Evaluation of Two Field Methods to Estimate Soil Organic Matter In Alberta Soils: Appendix 4 - Procedure for Active C Test

 
 
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 List of materials needed for active C test | Revised protocol for active C field method | Calculations used to determine standard curve equation

List of Materials Needed for Active C Test

Aluminum trays to dry soil samplesMetal scoop to level off measuring spoon
Large brown glass bottle (>1L)Timer
3 smaller brown glass bottlesCentrifuge tubes
pH meterLab tissues
Small scoop (5 ml aluminum measuring spoon)Plastic basin
Weigh paper2 glass cuvettes
CaCl2 (500g container)10 % bleach solution
550 nm colorimeterLabels
KMnO4 (500 g container)Distilled water
0.1M NaOH (1 liter bottle)Plastic cup
Bulb pipettesStir stick
FunnelGraduated cylinder
Felt marker
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Revised Protocol for Active C Field Method

Mixing the stock solution:

1)Combine 147.01 grams CaCl2*2H20 into 1 L distilled water in a dark glass bottle.
2)Add 31.6 grams KMnO4 to mixture described above.
3)Add small amounts of NaOH with a bulb pipette and after each addition test the solution until a pH of 7.2 is reached (between 5 and 10 drops in 1 L of solution, test after each drop).
    To test pH, we immersed the pH meter in the solution corresponding to the basic or acidic reading needed and then rinsed the meter with distilled water. We placed approximately 15 ml of the stock solution in a plastic cup and tested the pH. If the ideal pH had not been reached we rinsed the pH meter and the cup with distilled water. We then added another drop of the NaOH solution and re-tested until the desired pH was reached.
4)Place a label on the bottle and using a marker, note the contents for safety.
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The standard solutions were prepared two times a day, in the morning and afternoon. This procedure differs from that of Weil et al. (2003) in that we added a fourth standard solution, 0.015M, in order to create a more accurate standard curve.

1)Take 1.25 ml (29 drops) of the stock solution and place it in a clean brown bottle. Dilute the solution to the 50 ml mark with distilled water, using the graduated cylinder to measure. Label the bottle 0.005M.
2)Take 2.5 ml (58 drops) of the stock solution and place in clean brown bottle. Dilute the solution to the 50 ml mark with distilled water, using the graduated cylinder to measure. Label the bottle 0.01M.
3)Take 3.75 ml (86 drops) of the stock solution and place in clean brown bottle. Dilute the solution to the 50 ml mark with distilled water, using the graduated cylinder to measure. Label the bottle 0.015M.
4)Take 5 ml (115 drops) of the stock solution and place in a clean brown bottle. Dilute the solution to the 50 ml mark with distilled water, using the graduated cylinder to measure. Label the bottle 0.02M.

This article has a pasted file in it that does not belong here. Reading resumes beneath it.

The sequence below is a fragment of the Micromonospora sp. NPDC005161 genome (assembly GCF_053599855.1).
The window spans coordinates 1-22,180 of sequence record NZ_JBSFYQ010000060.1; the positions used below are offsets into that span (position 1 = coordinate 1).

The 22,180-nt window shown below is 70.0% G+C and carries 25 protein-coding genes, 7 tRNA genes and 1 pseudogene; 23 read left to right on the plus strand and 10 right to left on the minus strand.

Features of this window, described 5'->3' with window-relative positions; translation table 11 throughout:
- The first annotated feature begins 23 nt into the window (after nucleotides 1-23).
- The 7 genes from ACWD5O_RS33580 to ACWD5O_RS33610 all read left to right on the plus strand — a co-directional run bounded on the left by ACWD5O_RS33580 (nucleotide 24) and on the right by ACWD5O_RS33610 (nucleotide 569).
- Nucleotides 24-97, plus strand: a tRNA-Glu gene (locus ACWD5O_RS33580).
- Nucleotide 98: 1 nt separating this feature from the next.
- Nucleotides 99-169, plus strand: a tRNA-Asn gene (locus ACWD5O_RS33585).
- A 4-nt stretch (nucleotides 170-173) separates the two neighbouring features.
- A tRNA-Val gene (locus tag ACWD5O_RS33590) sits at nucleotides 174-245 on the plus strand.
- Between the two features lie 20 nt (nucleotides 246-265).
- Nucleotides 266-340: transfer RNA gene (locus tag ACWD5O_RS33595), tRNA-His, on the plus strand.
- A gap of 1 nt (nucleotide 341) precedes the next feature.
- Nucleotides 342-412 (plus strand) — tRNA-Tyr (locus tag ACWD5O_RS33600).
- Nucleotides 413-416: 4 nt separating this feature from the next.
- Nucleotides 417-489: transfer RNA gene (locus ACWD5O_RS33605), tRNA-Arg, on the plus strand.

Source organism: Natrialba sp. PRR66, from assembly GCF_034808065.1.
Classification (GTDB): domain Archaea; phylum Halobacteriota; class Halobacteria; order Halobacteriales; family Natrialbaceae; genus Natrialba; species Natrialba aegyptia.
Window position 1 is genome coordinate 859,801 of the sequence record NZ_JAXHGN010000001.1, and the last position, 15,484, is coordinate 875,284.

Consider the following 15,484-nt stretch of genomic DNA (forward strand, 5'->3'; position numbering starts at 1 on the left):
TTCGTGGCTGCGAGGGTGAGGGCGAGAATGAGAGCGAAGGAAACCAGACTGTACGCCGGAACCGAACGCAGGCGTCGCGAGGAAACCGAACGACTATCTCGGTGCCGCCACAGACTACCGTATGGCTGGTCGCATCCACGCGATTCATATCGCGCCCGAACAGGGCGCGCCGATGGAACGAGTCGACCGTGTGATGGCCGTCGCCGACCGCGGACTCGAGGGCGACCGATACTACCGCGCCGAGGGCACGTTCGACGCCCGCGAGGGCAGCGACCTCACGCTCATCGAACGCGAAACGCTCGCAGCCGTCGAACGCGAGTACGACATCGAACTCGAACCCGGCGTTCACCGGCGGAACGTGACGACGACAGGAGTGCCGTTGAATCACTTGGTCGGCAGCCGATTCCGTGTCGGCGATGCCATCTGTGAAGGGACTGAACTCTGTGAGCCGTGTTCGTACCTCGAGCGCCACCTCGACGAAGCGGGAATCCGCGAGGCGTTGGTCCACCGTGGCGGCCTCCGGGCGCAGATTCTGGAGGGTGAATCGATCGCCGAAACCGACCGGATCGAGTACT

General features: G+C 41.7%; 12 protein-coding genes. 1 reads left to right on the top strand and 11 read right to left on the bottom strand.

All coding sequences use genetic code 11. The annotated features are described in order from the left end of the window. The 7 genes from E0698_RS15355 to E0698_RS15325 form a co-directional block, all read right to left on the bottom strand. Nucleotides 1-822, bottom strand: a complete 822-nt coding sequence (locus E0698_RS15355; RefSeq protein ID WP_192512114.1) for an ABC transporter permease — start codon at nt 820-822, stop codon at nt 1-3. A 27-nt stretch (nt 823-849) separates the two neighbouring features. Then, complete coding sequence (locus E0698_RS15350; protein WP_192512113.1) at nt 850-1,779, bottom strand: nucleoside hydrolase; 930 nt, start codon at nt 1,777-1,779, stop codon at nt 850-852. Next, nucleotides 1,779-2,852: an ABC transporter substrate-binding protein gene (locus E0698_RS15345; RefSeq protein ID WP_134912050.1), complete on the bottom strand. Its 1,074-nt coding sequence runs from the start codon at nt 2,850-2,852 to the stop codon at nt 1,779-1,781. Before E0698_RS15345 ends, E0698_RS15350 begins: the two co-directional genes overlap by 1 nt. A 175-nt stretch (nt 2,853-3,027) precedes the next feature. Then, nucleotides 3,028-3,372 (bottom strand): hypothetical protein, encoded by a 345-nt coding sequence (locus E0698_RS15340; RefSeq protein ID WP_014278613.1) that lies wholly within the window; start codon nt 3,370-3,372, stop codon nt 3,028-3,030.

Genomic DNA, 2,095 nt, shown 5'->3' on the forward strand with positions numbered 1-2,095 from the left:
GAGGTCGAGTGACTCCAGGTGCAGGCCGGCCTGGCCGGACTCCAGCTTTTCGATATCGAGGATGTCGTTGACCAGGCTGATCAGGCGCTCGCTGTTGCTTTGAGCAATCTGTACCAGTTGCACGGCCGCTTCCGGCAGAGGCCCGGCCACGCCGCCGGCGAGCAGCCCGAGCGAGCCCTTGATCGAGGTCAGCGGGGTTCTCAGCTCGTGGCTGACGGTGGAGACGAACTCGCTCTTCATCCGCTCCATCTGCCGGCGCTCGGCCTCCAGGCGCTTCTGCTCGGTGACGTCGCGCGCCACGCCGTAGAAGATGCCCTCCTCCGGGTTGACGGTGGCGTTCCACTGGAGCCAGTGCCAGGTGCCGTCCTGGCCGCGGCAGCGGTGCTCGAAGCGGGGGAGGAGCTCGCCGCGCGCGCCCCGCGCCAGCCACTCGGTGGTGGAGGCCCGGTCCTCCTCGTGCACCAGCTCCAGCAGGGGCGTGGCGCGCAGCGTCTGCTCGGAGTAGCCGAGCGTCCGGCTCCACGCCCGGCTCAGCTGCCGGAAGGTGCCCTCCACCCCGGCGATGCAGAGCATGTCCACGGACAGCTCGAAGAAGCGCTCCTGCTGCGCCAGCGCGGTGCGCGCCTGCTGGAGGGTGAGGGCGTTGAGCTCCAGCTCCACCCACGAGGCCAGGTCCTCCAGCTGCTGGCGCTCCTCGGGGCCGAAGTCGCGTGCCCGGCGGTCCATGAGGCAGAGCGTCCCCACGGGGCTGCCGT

5)
  1. Fill a clean glass cuvette with distilled water. Wipe the outside of the vial with a tissue. Place vial in the colorimeter (generic 550 nm colorimeter, Hach® Company, Boulder, CO) well and put the cover in place. Press the zero button and after a few seconds the LED should read 0.00. Remove the cuvette and rinse it with distilled water (If the reading is higher after 10 to 20 determinations clean the cuvette with a 10% bleach solution).
  2. Add 49.5 ml of distilled water to a clean centrifuge tube. Using the disposable bulb pipette specifically for the standard solution of 0.005M KMnO4 place 0.5 ml (12 drops) of the standard into the tube. Place the cap on the tube and shake for a count of 15.
  3. Pour approximately 15 ml of the diluted standard into a 20 ml glass cuvette, filling the cuvette and emptying it three times with the diluted standard, wipe the outside with a tissue and place in colorimeter well. Put the cover in place and press the read button. Record the absorbance displayed.
  4. Rinse the cuvette thoroughly with distilled water.
  5. Repeat steps 5 (a-d) using 0.5 ml of the 0.01M, 0.015M, and 0.02M standard solutions. Record the absorbance for each standard solution.
6)Create standard curve using readings.

To create the standard curves we first plotted the absorbance reading for each of the standard solutions. Using the method of Least Squares (Mendenhall 1983) we obtained the standard curve equation. We then used these results in the equation provided by Weil et al. (2003) to calculate the active C content of all soil samples (Active C (mg/kg) = (0.02Mol/L - (a+b*absorbance))*(9000mg C/Mol)*(0.02L soln/0.005kg soil). Please note that based on our findings we used 0.00391 kg soil in place of the 0.005 kg used in the above equation by Weil et al. (2003).

To test the soil samples, we followed the procedure described below:
1)Soil samples were laid out to air dry in aluminum tins for a period of 24 hours. After this time each sample was checked to ensure it was dried thoroughly. If any sample was still wet it was left to dry for longer.